Letter From the Editors: Introducing the 2022 Burns Halperin Report



The art world likes to think of itself as a bastion of progressive values. But data shows that its perception of progress far outpaces reality. 

When we started the Burns Halperin Report in 2018, we had a clear goal: to use data to track whether the mainstream art world really was providing overdue recognition to Black American artists, as was the dominant media narrative at the time. If that were true—in the middle of the Trump presidency—then the art world represented some kind of utopian alternative to the rest of society. If it was not true, we figured, we should stop repeating it. 

What we found was that a few high-profile exhibitions and auction results obscured a far more entrenched system of racism and sexism that was not changing anywhere near as quickly as the triumphant headlines suggested. In fact, it was barely changing at all. 

Today, our report has grown into the largest database of its kind, housing three distinct but interconnected data sets. For the 2022 edition, we examined representation in U.S. museums and the art market for work by Black American artists, female-identifying artists, and Black American female-identifying artists, by tracing museum acquisitions (a total of almost 350,000 objects) and exhibitions (nearly 6,000), as well as auction results over more than a decade, and data from leading galleries on representation and sales.

This is the largest and most geographically representative group of museums we have ever surveyed. It includes 31 institutions, ranging from large institutions like the Metropolitan Museum of Art and the Art Institute of Chicago, to smaller university and regional spaces like the Nasher Museum of Art at Duke University in Durham, North Carolina, and the Phoenix Art Museum in Arizona. Their annual budgets range from less than $10 million to more than $100 million. 

Graphic by Nehema Kariuki. Courtesy of the Burns Halperin Report 2022.

Graphic by Nehema Kariuki. Courtesy of the Burns Halperin Report 2022.

What We Found

The report kicks off with our key findings. Between 2008 and 2020, just 10.7 percent of acquisitions at U.S. museums were of work by female-identifying artists and only 2.7 percent were by Black American artists. These totals are around a fifth of what they would be if museum collections actually represented the current population of the United States.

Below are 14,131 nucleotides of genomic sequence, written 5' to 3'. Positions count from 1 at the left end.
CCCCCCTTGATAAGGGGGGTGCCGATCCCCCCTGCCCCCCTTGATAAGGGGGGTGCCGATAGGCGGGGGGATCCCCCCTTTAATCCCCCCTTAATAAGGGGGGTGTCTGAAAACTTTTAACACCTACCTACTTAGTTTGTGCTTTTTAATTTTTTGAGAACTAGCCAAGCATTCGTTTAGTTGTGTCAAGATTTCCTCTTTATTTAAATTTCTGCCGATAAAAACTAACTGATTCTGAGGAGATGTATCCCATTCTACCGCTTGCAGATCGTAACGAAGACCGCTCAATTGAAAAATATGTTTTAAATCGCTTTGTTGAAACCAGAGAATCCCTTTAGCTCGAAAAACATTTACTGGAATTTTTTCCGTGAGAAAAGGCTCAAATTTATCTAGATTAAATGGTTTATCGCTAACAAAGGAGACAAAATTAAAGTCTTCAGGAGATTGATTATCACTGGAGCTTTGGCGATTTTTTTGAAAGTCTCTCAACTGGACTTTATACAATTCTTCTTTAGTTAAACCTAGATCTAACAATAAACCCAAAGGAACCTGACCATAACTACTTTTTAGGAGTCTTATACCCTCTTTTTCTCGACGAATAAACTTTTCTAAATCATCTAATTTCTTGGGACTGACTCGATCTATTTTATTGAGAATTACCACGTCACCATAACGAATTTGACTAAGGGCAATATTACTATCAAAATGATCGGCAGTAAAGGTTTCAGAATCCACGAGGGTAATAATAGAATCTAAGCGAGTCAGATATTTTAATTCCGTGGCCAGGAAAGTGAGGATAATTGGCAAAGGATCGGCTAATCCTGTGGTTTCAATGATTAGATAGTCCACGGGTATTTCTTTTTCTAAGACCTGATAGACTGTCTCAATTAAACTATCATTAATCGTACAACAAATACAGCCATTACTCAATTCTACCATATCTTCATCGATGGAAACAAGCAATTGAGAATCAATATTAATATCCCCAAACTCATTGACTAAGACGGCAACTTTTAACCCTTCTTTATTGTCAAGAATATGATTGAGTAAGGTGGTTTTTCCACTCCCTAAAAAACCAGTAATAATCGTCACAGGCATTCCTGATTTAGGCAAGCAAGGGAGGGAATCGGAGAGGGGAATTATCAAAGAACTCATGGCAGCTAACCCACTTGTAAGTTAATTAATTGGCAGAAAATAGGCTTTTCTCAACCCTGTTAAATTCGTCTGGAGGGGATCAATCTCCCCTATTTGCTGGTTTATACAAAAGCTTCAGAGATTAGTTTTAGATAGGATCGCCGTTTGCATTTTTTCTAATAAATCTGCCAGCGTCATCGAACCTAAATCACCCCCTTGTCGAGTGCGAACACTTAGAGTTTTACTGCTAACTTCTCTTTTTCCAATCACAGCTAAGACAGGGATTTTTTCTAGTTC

Where racism and sexism intersect, the situation is particularly extreme. Just 0.5 percent of acquisitions were of work by Black American women, even though they comprise 6.6 percent of the U.S. population, meaning they are underrepresented by a factor of 13. 

These figures echo our findings in previous reports. But there are nine museums that are new to our data set, showing how broadly these trends hold, across the country and over time. 

The art market is not much better, although it has shifted more profoundly in recent years. Art by women accounts for 3.3 percent of global auction sales between 2008 and mid-2022 ($6.2 billion of the total $187 billion spend), while art by Black American artists represents 1.9 percent ($3.6 billion), and Black American female artists comprises just 0.1 percent ($204.3 million).

Graphic by Nehema Kariuki. Courtesy of the Burns Halperin Report 2022 and Artnet Analytics.

Graphic by Nehema Kariuki. Courtesy of the Burns Halperin Report 2022 and Artnet Analytics.

All three markets recorded their highest totals ever in 2021. Adjusting for inflation, the overall fine-art auction market grew around 30 percent between 2008 and 2021, while the market for work by female artists grew almost 175 percent, the market for work by Black American artists grew almost 400 percent, and the market for work by Black American female artists grew more than 700 percent. These figures sound impressive—but in reality, these markets cumulatively represent $1.5 billion of the $15.9 billion spent on art at auction that year. 

Even such scant progress can quickly be squandered. Black American artists, for example, saw their share of the market drop from four percent in 2021 to three percent by midway through 2022. 

The data also reveals the (sometimes short-lived) impact of broader social movements. Although acquisitions of work by women peaked in 2009—13 years ago—the next two most consequential years came in the wake of the #MeToo movement in 2016 and 2017. 

Acquisitions for work by Black American artists peaked in 2015, two years after the founding of the Black Lives Matter movement. The best year for museum acquisitions of work by Black American women came after the start of both campaigns, in 2018. 

MCA Chicago front steps. Photo: Nathan Keay, © MCA Chicago

MCA Chicago front steps. Photo by Nathan Keay, © MCA Chicago

What You’ll Read